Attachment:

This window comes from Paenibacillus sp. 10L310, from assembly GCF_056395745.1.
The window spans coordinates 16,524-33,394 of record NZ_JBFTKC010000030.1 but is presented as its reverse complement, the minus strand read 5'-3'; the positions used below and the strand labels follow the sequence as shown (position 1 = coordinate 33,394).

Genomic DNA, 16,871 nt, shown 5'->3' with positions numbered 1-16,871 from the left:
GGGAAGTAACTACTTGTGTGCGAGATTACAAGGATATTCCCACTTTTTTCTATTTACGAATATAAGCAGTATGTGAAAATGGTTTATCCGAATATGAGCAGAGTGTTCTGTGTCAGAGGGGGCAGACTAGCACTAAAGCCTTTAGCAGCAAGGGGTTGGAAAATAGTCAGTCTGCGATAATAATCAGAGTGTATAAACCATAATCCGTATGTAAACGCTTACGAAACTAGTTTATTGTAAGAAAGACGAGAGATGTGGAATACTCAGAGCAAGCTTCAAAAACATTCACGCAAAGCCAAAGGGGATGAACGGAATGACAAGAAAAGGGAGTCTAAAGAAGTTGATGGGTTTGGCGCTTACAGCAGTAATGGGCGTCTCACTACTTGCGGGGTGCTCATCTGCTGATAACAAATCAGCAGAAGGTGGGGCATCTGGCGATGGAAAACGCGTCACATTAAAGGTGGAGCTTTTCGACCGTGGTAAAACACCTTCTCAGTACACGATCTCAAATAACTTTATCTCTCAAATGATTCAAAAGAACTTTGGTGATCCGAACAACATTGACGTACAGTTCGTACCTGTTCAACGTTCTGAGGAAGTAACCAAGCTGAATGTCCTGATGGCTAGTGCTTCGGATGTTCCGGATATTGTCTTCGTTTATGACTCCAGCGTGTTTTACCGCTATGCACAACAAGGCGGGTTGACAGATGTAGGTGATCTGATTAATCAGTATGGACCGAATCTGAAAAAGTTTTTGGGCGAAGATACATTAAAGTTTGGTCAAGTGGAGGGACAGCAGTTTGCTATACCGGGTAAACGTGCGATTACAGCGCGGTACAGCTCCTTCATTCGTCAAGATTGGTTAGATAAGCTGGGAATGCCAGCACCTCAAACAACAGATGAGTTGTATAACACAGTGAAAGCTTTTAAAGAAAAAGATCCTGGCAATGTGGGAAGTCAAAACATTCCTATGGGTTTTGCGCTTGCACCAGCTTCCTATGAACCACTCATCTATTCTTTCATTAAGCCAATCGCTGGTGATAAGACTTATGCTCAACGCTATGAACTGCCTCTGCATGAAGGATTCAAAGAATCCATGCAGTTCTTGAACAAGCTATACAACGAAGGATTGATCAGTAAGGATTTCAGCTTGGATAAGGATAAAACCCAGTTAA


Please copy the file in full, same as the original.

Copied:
This window comes from Paenibacillus sp. 10L310, from assembly GCF_056395745.1.
The window spans coordinates 16,524-33,394 of record NZ_JBFTKC010000030.1 but is presented as its reverse complement, the minus strand read 5'-3'; the positions used below and the strand labels follow the sequence as shown (position 1 = coordinate 33,394).

Genomic DNA, 16,871 nt, shown 5'->3' with positions numbered 1-16,871 from the left:
GGGAAGTAACTACTTGTGTGCGAGATTACAAGGATATTCCCACTTTTTTCTATTTACGAATATAAGCAGTATGTGAAAATGGTTTATCCGAATATGAGCAGAGTGTTCTGTGTCAGAGGGGGCAGACTAGCACTAAAGCCTTTAGCAGCAAGGGGTTGGAAAATAGTCAGTCTGCGATAATAATCAGAGTGTATAAACCATAATCCGTATGTAAACGCTTACGAAACTAGTTTATTGTAAGAAAGACGAGAGATGTGGAATACTCAGAGCAAGCTTCAAAAACATTCACGCAAAGCCAAAGGGGATGAACGGAATGACAAGAAAAGGGAGTCTAAAGAAGTTGATGGGTTTGGCGCTTACAGCAGTAATGGGCGTCTCACTACTTGCGGGGTGCTCATCTGCTGATAACAAATCAGCAGAAGGTGGGGCATCTGGCGATGGAAAACGCGTCACATTAAAGGTGGAGCTTTTCGACCGTGGTAAAACACCTTCTCAGTACACGATCTCAAATAACTTTATCTCTCAAATGATTCAAAAGAACTTTGGTGATCCGAACAACATTGACGTACAGTTCGTACCTGTTCAACGTTCTGAGGAAGTAACCAAGCTGAATGTCCTGATGGCTAGTGCTTCGGATGTTCCGGATATTGTCTTCGTTTATGACTCCAGCGTGTTTTACCGCTATGCACAACAAGGCGGGTTGACAGATGTAGGTGATCTGATTAATCAGTATGGACCGAATCTGAAAAAGTTTTTGGGCGAAGATACATTAAAGTTTGGTCAAGTGGAGGGACAGCAGTTTGCTATACCGGGTAAACGTGCGATTACAGCGCGGTACAGCTCCTTCATTCGTCAAGATTGGTTAGATAAGCTGGGAATGCCAGCACCTCAAACAACAGATGAGTTGTATAACACAGTGAAAGCTTTTAAAGAAAAAGATCCTGGCAATGTGGGAAGTCAAAACATTCCTATGGGTTTTGCGCTTGCACCAGCTTCCTATGAACCACTCATCTATTCTTTCATTAAGCCAATCGCTGGTGATAAGACTTATGCTCAACGCTATGAACTGCCTCTGCATGAAGGATTCAAAGAATCCATGCAGTTCTTGAACAAGCTATACAACGAAGGATTGATCAGTAAGGATTTCAGCTTGGATAAGGATAAAACCCAGTTAA